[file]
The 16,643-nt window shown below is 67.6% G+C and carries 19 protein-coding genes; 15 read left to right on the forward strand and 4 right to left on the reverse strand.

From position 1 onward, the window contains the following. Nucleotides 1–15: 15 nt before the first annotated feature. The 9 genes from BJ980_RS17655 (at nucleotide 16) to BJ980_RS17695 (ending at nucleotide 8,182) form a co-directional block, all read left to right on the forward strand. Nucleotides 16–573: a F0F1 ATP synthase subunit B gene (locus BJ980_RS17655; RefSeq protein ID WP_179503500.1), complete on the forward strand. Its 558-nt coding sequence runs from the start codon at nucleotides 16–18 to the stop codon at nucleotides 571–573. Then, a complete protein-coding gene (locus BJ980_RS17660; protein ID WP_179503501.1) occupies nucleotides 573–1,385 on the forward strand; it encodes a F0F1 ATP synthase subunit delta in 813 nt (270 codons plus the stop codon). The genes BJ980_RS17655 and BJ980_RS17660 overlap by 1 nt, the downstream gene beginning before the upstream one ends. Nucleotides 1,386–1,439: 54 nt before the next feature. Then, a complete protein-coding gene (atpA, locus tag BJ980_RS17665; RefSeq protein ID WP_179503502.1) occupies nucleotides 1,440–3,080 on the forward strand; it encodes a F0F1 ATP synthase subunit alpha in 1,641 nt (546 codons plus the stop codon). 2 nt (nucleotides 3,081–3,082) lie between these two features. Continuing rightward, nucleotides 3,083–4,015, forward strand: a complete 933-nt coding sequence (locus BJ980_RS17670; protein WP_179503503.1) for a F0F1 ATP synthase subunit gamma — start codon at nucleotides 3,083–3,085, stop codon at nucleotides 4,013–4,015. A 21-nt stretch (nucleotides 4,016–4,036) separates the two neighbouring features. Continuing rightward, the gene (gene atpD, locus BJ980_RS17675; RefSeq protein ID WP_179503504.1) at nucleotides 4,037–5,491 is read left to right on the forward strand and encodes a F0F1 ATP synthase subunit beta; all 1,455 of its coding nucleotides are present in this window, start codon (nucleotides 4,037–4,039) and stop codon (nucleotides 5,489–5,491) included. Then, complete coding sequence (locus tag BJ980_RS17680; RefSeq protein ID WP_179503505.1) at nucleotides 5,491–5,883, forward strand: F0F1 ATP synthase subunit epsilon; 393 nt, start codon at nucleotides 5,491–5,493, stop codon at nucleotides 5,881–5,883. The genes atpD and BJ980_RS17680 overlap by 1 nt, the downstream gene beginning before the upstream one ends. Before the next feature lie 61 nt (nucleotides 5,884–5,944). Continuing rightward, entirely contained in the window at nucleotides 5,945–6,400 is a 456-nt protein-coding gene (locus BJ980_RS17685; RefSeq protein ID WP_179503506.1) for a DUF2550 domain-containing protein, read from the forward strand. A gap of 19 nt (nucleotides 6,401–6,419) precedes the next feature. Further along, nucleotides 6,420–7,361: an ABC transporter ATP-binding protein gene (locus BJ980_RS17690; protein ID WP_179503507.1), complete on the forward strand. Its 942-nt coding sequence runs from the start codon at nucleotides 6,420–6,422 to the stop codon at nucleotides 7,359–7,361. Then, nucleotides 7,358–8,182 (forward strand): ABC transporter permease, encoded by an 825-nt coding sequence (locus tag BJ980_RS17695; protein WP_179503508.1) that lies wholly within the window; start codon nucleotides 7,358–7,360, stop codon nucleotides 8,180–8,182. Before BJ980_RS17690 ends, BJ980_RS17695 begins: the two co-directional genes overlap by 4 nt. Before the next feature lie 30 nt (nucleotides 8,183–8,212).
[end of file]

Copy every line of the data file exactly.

The 16,643-nt window shown below is 67.6% G+C and carries 19 protein-coding genes; 15 read left to right on the forward strand and 4 right to left on the reverse strand.

From position 1 onward, the window contains the following. Nucleotides 1–15: 15 nt before the first annotated feature. The 9 genes from BJ980_RS17655 (at nucleotide 16) to BJ980_RS17695 (ending at nucleotide 8,182) form a co-directional block, all read left to right on the forward strand. Nucleotides 16–573: a F0F1 ATP synthase subunit B gene (locus BJ980_RS17655; RefSeq protein ID WP_179503500.1), complete on the forward strand. Its 558-nt coding sequence runs from the start codon at nucleotides 16–18 to the stop codon at nucleotides 571–573. Then, a complete protein-coding gene (locus BJ980_RS17660; protein ID WP_179503501.1) occupies nucleotides 573–1,385 on the forward strand; it encodes a F0F1 ATP synthase subunit delta in 813 nt (270 codons plus the stop codon). The genes BJ980_RS17655 and BJ980_RS17660 overlap by 1 nt, the downstream gene beginning before the upstream one ends. Nucleotides 1,386–1,439: 54 nt before the next feature. Then, a complete protein-coding gene (atpA, locus tag BJ980_RS17665; RefSeq protein ID WP_179503502.1) occupies nucleotides 1,440–3,080 on the forward strand; it encodes a F0F1 ATP synthase subunit alpha in 1,641 nt (546 codons plus the stop codon). 2 nt (nucleotides 3,081–3,082) lie between these two features. Continuing rightward, nucleotides 3,083–4,015, forward strand: a complete 933-nt coding sequence (locus BJ980_RS17670; protein WP_179503503.1) for a F0F1 ATP synthase subunit gamma — start codon at nucleotides 3,083–3,085, stop codon at nucleotides 4,013–4,015. A 21-nt stretch (nucleotides 4,016–4,036) separates the two neighbouring features. Continuing rightward, the gene (gene atpD, locus BJ980_RS17675; RefSeq protein ID WP_179503504.1) at nucleotides 4,037–5,491 is read left to right on the forward strand and encodes a F0F1 ATP synthase subunit beta; all 1,455 of its coding nucleotides are present in this window, start codon (nucleotides 4,037–4,039) and stop codon (nucleotides 5,489–5,491) included. Then, complete coding sequence (locus tag BJ980_RS17680; RefSeq protein ID WP_179503505.1) at nucleotides 5,491–5,883, forward strand: F0F1 ATP synthase subunit epsilon; 393 nt, start codon at nucleotides 5,491–5,493, stop codon at nucleotides 5,881–5,883. The genes atpD and BJ980_RS17680 overlap by 1 nt, the downstream gene beginning before the upstream one ends. Before the next feature lie 61 nt (nucleotides 5,884–5,944). Continuing rightward, entirely contained in the window at nucleotides 5,945–6,400 is a 456-nt protein-coding gene (locus BJ980_RS17685; RefSeq protein ID WP_179503506.1) for a DUF2550 domain-containing protein, read from the forward strand. A gap of 19 nt (nucleotides 6,401–6,419) precedes the next feature. Further along, nucleotides 6,420–7,361: an ABC transporter ATP-binding protein gene (locus BJ980_RS17690; protein ID WP_179503507.1), complete on the forward strand. Its 942-nt coding sequence runs from the start codon at nucleotides 6,420–6,422 to the stop codon at nucleotides 7,359–7,361. Then, nucleotides 7,358–8,182 (forward strand): ABC transporter permease, encoded by an 825-nt coding sequence (locus tag BJ980_RS17695; protein WP_179503508.1) that lies wholly within the window; start codon nucleotides 7,358–7,360, stop codon nucleotides 8,180–8,182. Before BJ980_RS17690 ends, BJ980_RS17695 begins: the two co-directional genes overlap by 4 nt. Before the next feature lie 30 nt (nucleotides 8,183–8,212).